[Editor's note: Dayan had said at a cabinet meeting before the war that Israel had to  accept the Egyptian  blockade of the Straits of Tiran as a fait accompli or strike the Egyptians at once. Dayan had warned, "God help us if they hit us first. Not only do we lose our first strike capability...but we'll have to fight the war according to their plan..and on territory vital to us." ]

Although Gazit didn't mention this, it would appear that one of the factors Dayan  considered in favouring an Israeli strike was the fear that Egypt might destroy the Dimona nuclear reactor if  Eshkol's government continued to dither over whether to embark on war (This was written about in 2010 by Ha'aretz with the declassification of minutes of a June 1967 meeting of ministers and army generals.)


On the subject of Dayan, Gazit added, "I don’t think Dayan should be given any credit either in the planning [of the Six Day War]or the operation of the defense forces unless you go back to the period before his retirement as the Chief of Staff. Because Dayan had changed the whole character of the Israeli Defense Forces after the war of independence. 
According to Gazit, The IDF  during the War of Independence and before the period of Dayan as Chief of Staff,  and afterward were"  two completely different forces." Dayan had improved and upgraded it substantially. "In fact the IDF today is the offspring of Dayan from the 1950's," Gazit  noted. 
I had earlier in 2007 heard Gazit give a lecture about the Six Day War and remember him also saying that, one of the factors that ultimately led to the Six Day War was Israel’s “building of the national water carrier.” This sent water to the north and south and “made the Arabs realize that Israel had an economic basis to exist, such that they began thinking about preparing for war."
Upon his retirement from the IDF, Gazit served as President of the Ben-Gurion University of the Negev  for two four-year terms. Since 1988 he has been a member of the staff of Jaffee Center for Strategic Studies at Tel Aviv University.
In our interview last summer, I had commented to Gazit that his memory was excellent and he  looked well at age 88. He replied, "It's not true. It's just camouflauge."

Gazit has a weekly column in Hebrew and in his column 'Live in the Absence of Peace" dated March 8 2014 (translated into English by Dr. Aaron Lerner of IMRA)  he has asked what is  the explanation for the Palestinian refusal to recognize Israel as a Jewish state ?  Gazit believes that the principal and real reason is that the Palestinians have not lost hope that Israel will perish and disappear in the future. "As Arafat said in conversation with met, “do not deny me the right to dream. Just as the Jews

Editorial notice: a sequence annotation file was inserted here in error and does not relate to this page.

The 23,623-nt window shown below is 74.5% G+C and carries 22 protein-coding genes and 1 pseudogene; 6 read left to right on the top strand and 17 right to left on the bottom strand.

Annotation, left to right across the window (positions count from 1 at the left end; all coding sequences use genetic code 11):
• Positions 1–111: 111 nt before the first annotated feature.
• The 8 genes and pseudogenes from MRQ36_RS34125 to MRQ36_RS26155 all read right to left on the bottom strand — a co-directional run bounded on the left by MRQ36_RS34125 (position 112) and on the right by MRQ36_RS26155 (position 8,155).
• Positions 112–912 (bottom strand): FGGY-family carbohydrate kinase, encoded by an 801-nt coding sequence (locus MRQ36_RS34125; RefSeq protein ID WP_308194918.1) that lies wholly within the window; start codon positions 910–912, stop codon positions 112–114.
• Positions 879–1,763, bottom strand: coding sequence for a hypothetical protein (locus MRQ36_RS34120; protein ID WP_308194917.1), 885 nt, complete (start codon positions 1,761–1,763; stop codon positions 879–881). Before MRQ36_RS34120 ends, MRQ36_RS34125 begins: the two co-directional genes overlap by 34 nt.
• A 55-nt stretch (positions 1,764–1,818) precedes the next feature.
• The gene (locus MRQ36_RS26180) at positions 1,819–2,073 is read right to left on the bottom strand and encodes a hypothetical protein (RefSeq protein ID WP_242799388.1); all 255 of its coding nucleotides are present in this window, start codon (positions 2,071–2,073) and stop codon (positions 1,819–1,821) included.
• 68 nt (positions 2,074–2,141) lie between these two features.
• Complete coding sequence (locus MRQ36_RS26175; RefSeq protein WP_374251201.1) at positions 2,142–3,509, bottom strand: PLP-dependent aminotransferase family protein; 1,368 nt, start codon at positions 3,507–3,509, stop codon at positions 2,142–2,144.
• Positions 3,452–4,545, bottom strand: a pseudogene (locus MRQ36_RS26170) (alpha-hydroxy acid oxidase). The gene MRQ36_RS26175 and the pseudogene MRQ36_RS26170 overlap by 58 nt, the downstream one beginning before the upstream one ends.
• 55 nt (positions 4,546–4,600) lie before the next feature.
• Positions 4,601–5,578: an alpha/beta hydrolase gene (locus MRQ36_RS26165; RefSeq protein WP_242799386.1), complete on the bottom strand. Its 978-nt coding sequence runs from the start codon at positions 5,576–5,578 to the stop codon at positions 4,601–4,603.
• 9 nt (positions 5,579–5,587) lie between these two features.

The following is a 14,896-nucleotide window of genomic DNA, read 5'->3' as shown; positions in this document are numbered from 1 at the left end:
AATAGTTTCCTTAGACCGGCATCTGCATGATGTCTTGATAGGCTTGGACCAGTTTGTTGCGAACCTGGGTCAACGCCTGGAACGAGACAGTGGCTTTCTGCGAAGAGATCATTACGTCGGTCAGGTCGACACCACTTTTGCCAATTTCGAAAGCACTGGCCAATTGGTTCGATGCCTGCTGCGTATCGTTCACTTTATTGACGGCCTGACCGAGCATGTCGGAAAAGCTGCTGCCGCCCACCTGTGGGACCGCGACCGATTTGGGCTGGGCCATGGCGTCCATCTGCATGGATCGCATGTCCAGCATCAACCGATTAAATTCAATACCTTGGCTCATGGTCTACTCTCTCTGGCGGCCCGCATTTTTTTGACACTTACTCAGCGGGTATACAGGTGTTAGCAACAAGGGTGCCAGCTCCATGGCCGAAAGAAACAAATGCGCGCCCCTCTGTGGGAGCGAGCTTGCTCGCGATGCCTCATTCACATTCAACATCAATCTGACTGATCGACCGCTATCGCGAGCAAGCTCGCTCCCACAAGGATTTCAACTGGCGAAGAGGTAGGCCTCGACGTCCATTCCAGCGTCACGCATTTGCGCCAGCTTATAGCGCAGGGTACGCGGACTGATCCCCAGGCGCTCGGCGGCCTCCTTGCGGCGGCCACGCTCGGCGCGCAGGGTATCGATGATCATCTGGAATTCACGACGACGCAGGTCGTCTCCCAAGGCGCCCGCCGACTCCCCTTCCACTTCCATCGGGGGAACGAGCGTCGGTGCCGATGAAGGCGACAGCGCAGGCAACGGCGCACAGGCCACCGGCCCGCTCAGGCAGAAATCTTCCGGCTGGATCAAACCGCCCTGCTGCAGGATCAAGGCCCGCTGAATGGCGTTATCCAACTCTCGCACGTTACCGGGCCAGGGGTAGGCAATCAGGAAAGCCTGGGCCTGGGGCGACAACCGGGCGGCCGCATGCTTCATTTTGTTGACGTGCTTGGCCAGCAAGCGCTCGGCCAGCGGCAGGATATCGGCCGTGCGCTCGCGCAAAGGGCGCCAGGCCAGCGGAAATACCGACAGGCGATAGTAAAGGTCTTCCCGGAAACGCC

pray “Next year in Jerusalem”, the Palestinians have the right to dream of Haifa, Jaffa and Beersheba.” 


Gazit also wrote " Abbas today represents only one component of all the Palestinian people. He does not represent the residents of the Gaza Strip and does not represent the refugees in the diaspora. Even in the West Bank he only represents the Fatah movement. The voicing of such a public declaration, and in Arabic, would be like declaring a death sentence on himself."






PM Begin had a practice of engaging in mental gymnastics ("pilpul") to

explain what he agreed to in the course of negotiations with Egypt. The

question from a operative standpoint is the extent that these finely crafted

explanations are either understood and remembered.


Gen. ( res. ) Shlomo Gazit attended the Cabinet meeting that was held when

PM Menachem Begin returned from Camp David.


At the meetings, Minister of Transport Haim Landau asked PM Begin how he

agreed that Israel would sign a document in which Israel recognized "the

legitimate rights of the Palestinian people."


In his column this week, Gazit shared PM Begin's reply:


"We had with us at Camp David an expert of international law, one of the

best and finest in the world [AL: Barak]....And what did this great expert

in international law tell me?


He said: Mr. Prime Minister, yourself are an attorney. Would it be

conceivable to you not to recognize the "legitimate" rights? What is the

meaning of the word "legitimate"? Yes, simply "legal" rights. And is it

conceivable not to recognize legal rights? The dispute between us and the

Palestinians is on their demand for rights that are not legitimate.'"

Gen. ( res. ) Shlomo Gazit - IMRA translation of an excerpt from his weekly

column - Camp David Conference 30 March 2014

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Rhonda Spivak, Editor

Publisher: Spivak's Jewish Review Ltd.

Opinions expressed in letters to the editor or articles by contributing writers are not necessarily endorsed by Winnipeg Jewish Review.